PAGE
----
When the customer approaches with a new idea and few inspirations, the designers has the space and time to think through the elements, their positioning, looks and feel. Figuring out the navigation, placing of elements and playing around with the look and colors can be interesting for the designers. For projects like these, some time is taken off for research and analysis by the design team. Here is how you rack it,
- Research - Research will consume a lot of time given the product is new.
- Workflow - It falls into the designers’ hands to figure out and layout fresh workflows.
- User role map
- Wireframing - In projects like these, wireframes are super important as they act as the deciding factors. Once wireframes are frozen, proceeding with design will be easier.
- Design options - Options won’t take a lot of effort as the product itself being new, will involve all new ideas and elements.
- Designing screens and their iterations - This is the stage where the product comes into shape. The key stage for New products is this and hence a lot effort is needed.
Redesign type of projects involves work on giving a fresh feel to the product. The research time can be less as the time to understand the user roles, and the elements will be less. The designers will be using the research time to think about tweaks to the navigation, elements present, color, position and flow. These projects will take more time in the design options stage compared to other stages. The rack here is,
- Research - Basic research over the working of the application, target audience, navigation and features of the existing application.
- Work-flow - Tweaking the work-flow and navigation if necessary. This will take half of what is needed for the redesign projects.
- Wire-framing - Wire-frames of the existing application will be re-done which will take lesser than the normal time alloted.
- Design options - Will be exclusively done, as the ultimate goal is to provide fresh looks.
- Design screens and iterations - Following up with the screens after deciding on the option will be easier and can fall in place one after another.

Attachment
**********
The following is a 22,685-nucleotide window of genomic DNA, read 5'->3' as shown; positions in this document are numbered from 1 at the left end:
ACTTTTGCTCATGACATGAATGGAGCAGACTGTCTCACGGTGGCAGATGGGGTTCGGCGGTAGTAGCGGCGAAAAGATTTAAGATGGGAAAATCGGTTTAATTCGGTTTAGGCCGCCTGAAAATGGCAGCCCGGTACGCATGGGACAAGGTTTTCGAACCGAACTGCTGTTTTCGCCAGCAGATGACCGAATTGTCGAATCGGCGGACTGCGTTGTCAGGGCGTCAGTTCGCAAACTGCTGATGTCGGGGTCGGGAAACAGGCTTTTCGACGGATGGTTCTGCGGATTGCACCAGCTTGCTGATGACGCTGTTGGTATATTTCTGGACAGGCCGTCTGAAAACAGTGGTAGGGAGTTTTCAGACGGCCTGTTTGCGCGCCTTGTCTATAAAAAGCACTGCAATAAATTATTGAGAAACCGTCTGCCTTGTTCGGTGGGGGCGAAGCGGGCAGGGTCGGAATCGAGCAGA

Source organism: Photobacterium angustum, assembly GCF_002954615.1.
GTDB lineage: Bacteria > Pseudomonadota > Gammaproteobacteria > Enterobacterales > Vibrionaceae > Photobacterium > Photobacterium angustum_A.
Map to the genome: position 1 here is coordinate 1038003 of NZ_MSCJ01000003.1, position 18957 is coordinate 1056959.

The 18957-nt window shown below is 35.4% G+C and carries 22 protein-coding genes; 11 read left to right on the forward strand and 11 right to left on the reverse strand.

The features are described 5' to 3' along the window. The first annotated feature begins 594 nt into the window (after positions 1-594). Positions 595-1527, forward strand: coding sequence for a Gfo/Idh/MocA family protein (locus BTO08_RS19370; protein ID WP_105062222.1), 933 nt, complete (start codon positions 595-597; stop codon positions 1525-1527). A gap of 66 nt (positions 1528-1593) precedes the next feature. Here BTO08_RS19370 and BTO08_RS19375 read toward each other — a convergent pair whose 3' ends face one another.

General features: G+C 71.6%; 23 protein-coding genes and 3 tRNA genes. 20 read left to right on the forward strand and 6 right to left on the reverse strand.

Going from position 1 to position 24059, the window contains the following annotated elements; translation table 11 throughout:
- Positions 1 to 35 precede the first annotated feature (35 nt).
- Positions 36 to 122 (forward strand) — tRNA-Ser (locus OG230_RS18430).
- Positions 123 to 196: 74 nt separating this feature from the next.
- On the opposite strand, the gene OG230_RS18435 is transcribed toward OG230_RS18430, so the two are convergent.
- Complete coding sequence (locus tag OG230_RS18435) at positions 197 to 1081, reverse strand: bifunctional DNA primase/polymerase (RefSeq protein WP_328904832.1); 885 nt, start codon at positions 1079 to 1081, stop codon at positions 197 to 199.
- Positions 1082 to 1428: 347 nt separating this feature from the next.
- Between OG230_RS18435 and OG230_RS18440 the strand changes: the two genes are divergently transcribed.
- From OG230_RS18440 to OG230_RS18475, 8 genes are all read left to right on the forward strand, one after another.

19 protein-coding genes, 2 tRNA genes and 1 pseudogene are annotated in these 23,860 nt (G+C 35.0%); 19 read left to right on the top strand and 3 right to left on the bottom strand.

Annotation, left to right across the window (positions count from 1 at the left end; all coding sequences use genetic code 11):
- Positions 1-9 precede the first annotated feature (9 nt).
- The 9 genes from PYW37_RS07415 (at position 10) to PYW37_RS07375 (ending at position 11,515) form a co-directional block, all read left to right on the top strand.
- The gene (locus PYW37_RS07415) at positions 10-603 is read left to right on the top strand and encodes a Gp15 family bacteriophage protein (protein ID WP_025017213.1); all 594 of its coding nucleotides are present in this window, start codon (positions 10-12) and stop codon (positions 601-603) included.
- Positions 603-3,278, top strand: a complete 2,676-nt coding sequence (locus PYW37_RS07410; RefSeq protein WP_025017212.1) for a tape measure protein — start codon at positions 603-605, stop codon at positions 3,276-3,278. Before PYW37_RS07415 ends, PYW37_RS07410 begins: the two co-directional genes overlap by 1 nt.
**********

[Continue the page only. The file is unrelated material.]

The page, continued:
Landing page design:
Landing pages are the main pitch of a product. When designing a landing page, the designers’ bear in mind the key elements, the features and how to display them with minimalistic yet brief design. Time to think out the design will be lesser but the thinking will be more business oriented than user oriented.
- Research - To figure out what goes on the page, and being very picky minimal is the code. The mock images of the products has be designed as well which adds on to the time.
- Design options - Then we directly jump to design the page by putting all the elements together and matching the colors and providing with options for the customer to decide from.
Though there seems to be only two stages, both has to be done exclusively to get them correct. A basic landing page will easily take 15 days.
- Designing a logo is completely different from the others. For a logo you need to do,
- Research - Research over the company/product the logo is being designed is major. Then finding elements to match the concept and choosing colors can take some time.
- Adding depth - This is major in logo designing as you will be providing various iterations and the way to play around will be with the elements and their styling.
But when playing around with the design elements, the best strategy will be to have a basic layout and perform iterations over it whatever be the type. Design cannot begin from scratch every time your designers has a striking thought or a new additional element. Splitting the time and using the first few stages to design the basic layout will be the smartest thing to do.
These factors have helped me in estimating the time and it has worked well. Check out our work….
This is a companion discussion topic for the original entry at https://www.skcript.com/svr/a-program-managers-approach-to-design/